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Hydro power: good or bad?

By Dave Elliott

Hydroelectric power is still the largest source of renewable electricity, generating nearly 17% of all global electricity, with over 1,200GW of large and small capacity in use around the world, the small plants (under 10MW) making up over 10% of the total. Most projects involve the construction of large dams and reservoirs, but smaller run-of-the-river schemes are also common, operating on river flows, without reservoirs. More capacity of all types is being added all the time. For example, Brazil recently installed an extra 4GW, and some see hydro use expanding significantly worldwide in the years ahead. Others are less sure, and point to a range of environmental and strategic problems.

The positive case is strong. Hydro supplies nearly all of the electricity on the grids of many developing countries, for example nearly 100% in Albania, Angola, Bhutan, Burundi, Costa Rica, D R Congo, Lesotho, Mozambique, Nepal, Paraguay, Tajikistan and Zambia, as well as 60-90% in 30 other developing countries. In addition, it provides nearly all the electricity in Norway, most of it in Iceland, and around 60% in Austria, Canada, New Zealand and Sweden.

Hydro projects are expensive to build but once built they last a long time, hundreds of years, with just occasional replacement of turbines, and can generate power very cheaply, often being the cheapest source on the grid. Although big hydro dam projects involve a lot of concrete, which is a carbon intensive material (it takes a lot of energy to produce it), their long operating life means that the net associated emissions per MWh output over their full life, due to this embedded energy/carbon debt, is very low, lower than any other energy supply option, including other renewables, with Energy Return on Energy Invested ratios of 200:1 or more for some projects.

Hydro plants can generate firm continuous output, using the water running downstream or stored in large reservoirs, but they are climate and weather dependent. The amount of water available at any particular location and time for run of the river schemes, or to top up hydro dam reservoirs, can vary. Indeed, with decreased rainfall in some areas in recent years, due to climate change, output from some hydro plants has fallen, sometimes significantly. But otherwise they are usually a very reliable large-scale energy source.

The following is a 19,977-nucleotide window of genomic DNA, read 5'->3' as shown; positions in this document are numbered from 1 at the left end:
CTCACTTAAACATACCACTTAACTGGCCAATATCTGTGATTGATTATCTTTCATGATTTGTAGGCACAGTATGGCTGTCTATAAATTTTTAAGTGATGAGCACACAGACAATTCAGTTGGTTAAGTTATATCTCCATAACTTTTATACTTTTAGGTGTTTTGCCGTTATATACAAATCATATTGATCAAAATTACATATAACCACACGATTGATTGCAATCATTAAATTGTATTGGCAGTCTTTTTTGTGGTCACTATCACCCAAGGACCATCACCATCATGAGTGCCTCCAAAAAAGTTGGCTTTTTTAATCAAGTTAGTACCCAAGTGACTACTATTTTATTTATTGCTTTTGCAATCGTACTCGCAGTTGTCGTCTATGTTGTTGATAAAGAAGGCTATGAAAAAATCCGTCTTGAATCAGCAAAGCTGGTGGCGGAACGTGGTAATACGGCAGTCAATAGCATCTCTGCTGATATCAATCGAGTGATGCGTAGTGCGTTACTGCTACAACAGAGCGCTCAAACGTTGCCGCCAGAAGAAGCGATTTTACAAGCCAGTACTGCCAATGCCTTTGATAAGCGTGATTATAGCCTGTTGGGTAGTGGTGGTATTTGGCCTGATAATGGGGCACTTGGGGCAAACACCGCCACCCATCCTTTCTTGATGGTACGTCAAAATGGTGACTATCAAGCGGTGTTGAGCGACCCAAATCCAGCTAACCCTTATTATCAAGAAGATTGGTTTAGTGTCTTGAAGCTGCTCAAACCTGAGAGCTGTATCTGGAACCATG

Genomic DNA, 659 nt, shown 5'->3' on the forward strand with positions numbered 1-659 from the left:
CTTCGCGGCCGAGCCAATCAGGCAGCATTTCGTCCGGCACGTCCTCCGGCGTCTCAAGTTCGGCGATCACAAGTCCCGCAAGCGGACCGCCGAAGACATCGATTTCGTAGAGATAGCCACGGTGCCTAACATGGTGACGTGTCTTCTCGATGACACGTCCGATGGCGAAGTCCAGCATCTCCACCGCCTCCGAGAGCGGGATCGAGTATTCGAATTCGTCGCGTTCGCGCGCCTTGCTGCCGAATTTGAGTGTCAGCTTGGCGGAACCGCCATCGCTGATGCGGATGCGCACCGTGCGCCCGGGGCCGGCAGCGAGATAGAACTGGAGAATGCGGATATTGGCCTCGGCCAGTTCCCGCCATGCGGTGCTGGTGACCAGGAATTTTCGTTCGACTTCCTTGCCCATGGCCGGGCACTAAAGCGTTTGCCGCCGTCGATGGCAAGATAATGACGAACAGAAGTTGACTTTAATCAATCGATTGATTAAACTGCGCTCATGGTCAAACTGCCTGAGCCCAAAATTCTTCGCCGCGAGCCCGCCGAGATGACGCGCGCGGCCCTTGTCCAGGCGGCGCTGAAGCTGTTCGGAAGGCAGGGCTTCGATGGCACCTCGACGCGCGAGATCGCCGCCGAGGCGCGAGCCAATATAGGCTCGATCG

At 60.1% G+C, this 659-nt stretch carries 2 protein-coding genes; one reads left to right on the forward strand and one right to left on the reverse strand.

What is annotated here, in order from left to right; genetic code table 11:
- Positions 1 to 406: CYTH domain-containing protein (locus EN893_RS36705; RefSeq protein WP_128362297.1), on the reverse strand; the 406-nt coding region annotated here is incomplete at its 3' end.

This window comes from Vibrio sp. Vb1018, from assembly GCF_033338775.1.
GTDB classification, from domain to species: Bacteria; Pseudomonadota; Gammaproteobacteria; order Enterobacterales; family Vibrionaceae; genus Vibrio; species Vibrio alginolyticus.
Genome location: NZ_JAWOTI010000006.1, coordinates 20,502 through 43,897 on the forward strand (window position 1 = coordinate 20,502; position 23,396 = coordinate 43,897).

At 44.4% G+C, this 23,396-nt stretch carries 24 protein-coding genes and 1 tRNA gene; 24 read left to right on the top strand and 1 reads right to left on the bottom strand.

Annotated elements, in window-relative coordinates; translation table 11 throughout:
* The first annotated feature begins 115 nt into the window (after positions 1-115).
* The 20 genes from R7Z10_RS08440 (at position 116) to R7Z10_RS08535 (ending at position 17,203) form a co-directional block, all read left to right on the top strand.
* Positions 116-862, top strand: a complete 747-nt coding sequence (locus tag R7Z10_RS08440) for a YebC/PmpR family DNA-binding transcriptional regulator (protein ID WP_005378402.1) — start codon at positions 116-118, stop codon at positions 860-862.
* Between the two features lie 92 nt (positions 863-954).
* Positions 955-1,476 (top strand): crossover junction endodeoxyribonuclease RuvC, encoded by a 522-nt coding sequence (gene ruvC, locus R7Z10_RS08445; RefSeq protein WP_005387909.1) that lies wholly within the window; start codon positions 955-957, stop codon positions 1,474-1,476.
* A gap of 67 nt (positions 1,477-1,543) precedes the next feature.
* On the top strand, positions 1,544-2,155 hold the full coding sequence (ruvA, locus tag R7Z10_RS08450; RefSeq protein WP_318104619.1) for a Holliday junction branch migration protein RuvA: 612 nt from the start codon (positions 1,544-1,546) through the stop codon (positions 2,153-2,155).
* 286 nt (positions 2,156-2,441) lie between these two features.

Hydro reservoirs can be used for pumped storage. Extra water can be pumped uphill using cheap off-peak power or surplus power from wind and PV generation, to be converted back into power when needed, using the hydro plant’s turbines. There is around 130GW of pumped storage capacity around the world, with more being added in response to the growth of the use of variable renewables – it is a major grid-balancing option. And in general, having hydro on the grid can help with balancing, adding value to variable renewables.

However, despite all these positives, there can be problems, for example with some large hydro projects. In addition to major potential social disruption when dams are built and reservoirs behind them are flooded, biomass coming downstream can be trapped and rot to produce climate-changing methane gas. In some locations with a lot of biomass on river banks and high temperatures, these emissions can sometimes make a hydro project a larger source of net greenhouse gas than a coal-fired power plant of the same generation capacity.

The debate on methane emissions rumbles on, with conflicting options being expressed. The industry side says it’s not a big issue, or only significant at some sites and, even if so, it should be possible to avoid or reduce the biomass collection problem. Some say that it doesn’t matter anyway, since the biomass would have rotted in any case without the dam, though it’s not clear if that would be so efficient downstream as when trapped together in a reservoir sump. The debate continues, but this overview isn’t bad.